[Foulds] had ideas no one else dared have and he brought them to life.
In early June, I snapped several photographs at the Walkway over the Hudson and Innisfree Garden, and it seemed I ought to put them up somewhere. Along the way, several signs have pointed me to the music of John Foulds. First was a Proms concert to which I was (easily) lured by the promise of hearing Sakari Oramo conduct, among other works, Nielsen’s Symphony No. 6 ‘Sinfonia semplice.’ Tucked in ahead of the Nielsen was a small work by Foulds called April-England, about which David Nice provided a colorful description on The Arts Desk:
Oramo served up the real rarity by a composer he’s championed before, the fitfully fine John Foulds – his orchestration of the piano piece April – England. Its lush profusion, a psychedelic counterbalance to the sombre Tapiola, starts with a jolly Graingerish tune, but the steroidal effect grows triffids in the English landscape before an interesting series of solemn chords.
Then, over at GCAS, Brian Long alerted us that, “This morning I have been re-acquainting myself with a two-CD set of music by John Foulds. It is well worth it.” The CD-set in question was John Foulds: Orchestral Works with Sakari Oramo conducting the City of Birmingham Symphony Orchestra and Peter Donohoe as pianist. Among the works listed, Foulds’s Dynamic Triptych immediately caught my ear. Stephen Johnson wrote of the piece:
What an awe-inspiring magpie of composer was John Foulds! Listening to the piano concerto Dynamic Triptych (the star piece on this disc) you might think the man was determined at all costs to avoid being pigeon-holed: echoes of Bartók, Stravinsky, Koechlin, Skryabin, Holst jockey for position with bursts of garish American and gentler British light music. It’s an initially disconcerting, ultimately enthralling cornucopia of a style. But here’s the paradox: a ‘style’ it definitely is. Nobody else could have fused these elements with quite the same confidence, somehow innocent and knowing at the same time.
Oramo said Foulds
. . . in some ways looks forward to Ligeti or the mimimalists, and was like a postmodern composer in his wide influences and the way he moves from atonality to tonality, often abandoning any harmonic centre.
Perhaps my favorite description of Foulds and Dynamic Triptych comes from pianist Gary Chapman, who performed the work with the Eastern Connecticut Symphony Orchestra in its North American premiere.
Part of what I really love about the ECSO premiere is that it provides clear evidence of the validity of Alex Ross’s observation that “big-league orchestras are not, by and large, where the news is being made.” And while we’re at it, let’s also applaud Jason Weinberger, artistic director and CEO of the Waterloo-Cedar Falls Symphony, for his comment in response to Ross’s observation:
I’ve built my career around serving as a musical and community ‘organizer, instigator, mediator’ – not to mention educator, advocate for living music, and proponent of creative, exploratory, non-formulaic programming. Which is, happily, why I have long since shed any ambition to work regularly with so-called ‘big-league’ orchestras.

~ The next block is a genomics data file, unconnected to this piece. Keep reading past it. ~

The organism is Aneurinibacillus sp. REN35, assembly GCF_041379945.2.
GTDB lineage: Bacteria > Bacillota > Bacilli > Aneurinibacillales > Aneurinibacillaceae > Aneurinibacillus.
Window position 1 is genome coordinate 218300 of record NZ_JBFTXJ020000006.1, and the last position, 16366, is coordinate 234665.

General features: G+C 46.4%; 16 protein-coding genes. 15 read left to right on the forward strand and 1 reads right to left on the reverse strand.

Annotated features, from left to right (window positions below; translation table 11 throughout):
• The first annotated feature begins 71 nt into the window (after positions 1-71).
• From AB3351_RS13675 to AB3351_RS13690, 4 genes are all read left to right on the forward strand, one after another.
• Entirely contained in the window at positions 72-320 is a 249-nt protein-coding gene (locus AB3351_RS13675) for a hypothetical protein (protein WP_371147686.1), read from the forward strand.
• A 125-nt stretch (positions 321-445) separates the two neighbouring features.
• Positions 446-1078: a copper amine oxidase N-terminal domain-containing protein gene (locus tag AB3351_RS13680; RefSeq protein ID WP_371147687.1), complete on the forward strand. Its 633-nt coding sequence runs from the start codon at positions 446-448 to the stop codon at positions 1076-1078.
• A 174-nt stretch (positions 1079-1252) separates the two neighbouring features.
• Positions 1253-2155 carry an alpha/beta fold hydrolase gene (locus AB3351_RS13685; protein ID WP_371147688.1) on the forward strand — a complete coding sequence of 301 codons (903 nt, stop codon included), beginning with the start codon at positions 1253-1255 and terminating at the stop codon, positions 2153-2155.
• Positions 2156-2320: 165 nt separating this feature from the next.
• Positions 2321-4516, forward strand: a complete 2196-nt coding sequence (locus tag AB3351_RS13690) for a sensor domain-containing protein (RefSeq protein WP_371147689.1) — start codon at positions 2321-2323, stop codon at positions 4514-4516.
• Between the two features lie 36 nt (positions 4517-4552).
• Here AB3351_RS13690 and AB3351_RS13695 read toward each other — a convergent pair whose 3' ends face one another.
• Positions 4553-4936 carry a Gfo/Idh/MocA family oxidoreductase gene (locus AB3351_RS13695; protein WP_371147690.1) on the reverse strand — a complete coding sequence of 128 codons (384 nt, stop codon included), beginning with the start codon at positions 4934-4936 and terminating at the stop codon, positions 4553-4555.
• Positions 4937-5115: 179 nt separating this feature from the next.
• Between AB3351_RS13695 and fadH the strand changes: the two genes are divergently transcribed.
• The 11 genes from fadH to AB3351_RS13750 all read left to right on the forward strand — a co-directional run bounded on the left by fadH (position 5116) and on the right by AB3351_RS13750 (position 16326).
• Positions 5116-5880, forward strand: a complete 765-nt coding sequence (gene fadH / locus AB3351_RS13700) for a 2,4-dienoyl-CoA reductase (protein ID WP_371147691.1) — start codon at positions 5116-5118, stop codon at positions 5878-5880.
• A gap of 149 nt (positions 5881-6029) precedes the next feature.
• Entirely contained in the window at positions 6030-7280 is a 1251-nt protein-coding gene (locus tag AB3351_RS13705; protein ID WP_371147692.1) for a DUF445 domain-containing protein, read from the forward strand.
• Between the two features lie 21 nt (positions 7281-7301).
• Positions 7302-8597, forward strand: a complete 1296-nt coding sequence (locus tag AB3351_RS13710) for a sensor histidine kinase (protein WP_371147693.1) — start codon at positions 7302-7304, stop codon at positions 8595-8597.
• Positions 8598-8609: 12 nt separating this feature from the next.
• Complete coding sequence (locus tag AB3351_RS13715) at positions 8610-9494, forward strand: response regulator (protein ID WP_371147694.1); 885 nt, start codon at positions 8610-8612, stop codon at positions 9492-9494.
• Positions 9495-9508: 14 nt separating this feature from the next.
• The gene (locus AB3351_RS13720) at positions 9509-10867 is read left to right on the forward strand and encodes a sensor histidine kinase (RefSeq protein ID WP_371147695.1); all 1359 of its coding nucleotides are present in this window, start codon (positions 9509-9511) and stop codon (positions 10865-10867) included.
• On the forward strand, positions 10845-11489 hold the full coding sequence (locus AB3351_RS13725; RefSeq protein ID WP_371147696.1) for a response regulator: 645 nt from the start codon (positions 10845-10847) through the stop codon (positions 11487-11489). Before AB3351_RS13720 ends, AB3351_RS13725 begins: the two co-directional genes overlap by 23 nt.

And I say amen.
John Foulds (1880-1939), Dynamic Triptych for piano and orchestra, Op. 88 (1927-29)
In a pre-concert talk on Foulds’s work, Malcolm MacDonald offered some background on Dynamic Triptych and Foulds’s work generally:
In 1915 he’d met the violinist Maud MacCarthy, who became his second wife, and was at that time one of the leading Western authorities on Indian music. She’d been close to one of the leaders of the Theosophical movement, Annie Besant, and had actually studied Indian music on the subcontinent, noted down folk music in the villages and collected Indian instruments. Through Maud MacCarthy, Foulds gained a knowledge of oriental music, unusually detailed for the time and not particularly romanticized.
One of the fruits of this knowledge was a very original cycle of piano pieces, the Essays in the Modes, published in Paris in 1928. These studies aren’t based on the traditional major and minor diatonic modes, but on scales derived from the 72 ragas of southern India . . . .
As with the pieces on Ancient Greek Modes, Foulds’s idea was that the seven notes of his chosen modal scale furnished him with everything he needed – each was a complete world of sound in itself . . . . Foulds only completed seven of these piano pieces . . . one of those rapidly metamorphosed into the first movement of a major 3-movement work for piano and orchestra – a Piano Concerto in fact, though he didn’t call it that: he called it Dynamic Triptych, and the three movements are a study in a mode, a study in timbre [which employs quarter-tones], and a study in rhythm . . . . So here’s another piece in a mode deriving from India but put through dazzling paces as the music seems to spread its wings and take flight. Again, throughout this entire very virtuosic movement only the seven tones of its mode are to be heard. [citation]
Additional information about Dynamic Triptych and the Oramo/CBSO CD (now part of the indicated 2 CD set) may be found here.
Credits: The quotations may be found at the sources linked in the text. The photographs, as always on the blog unless otherwise credited, are mine.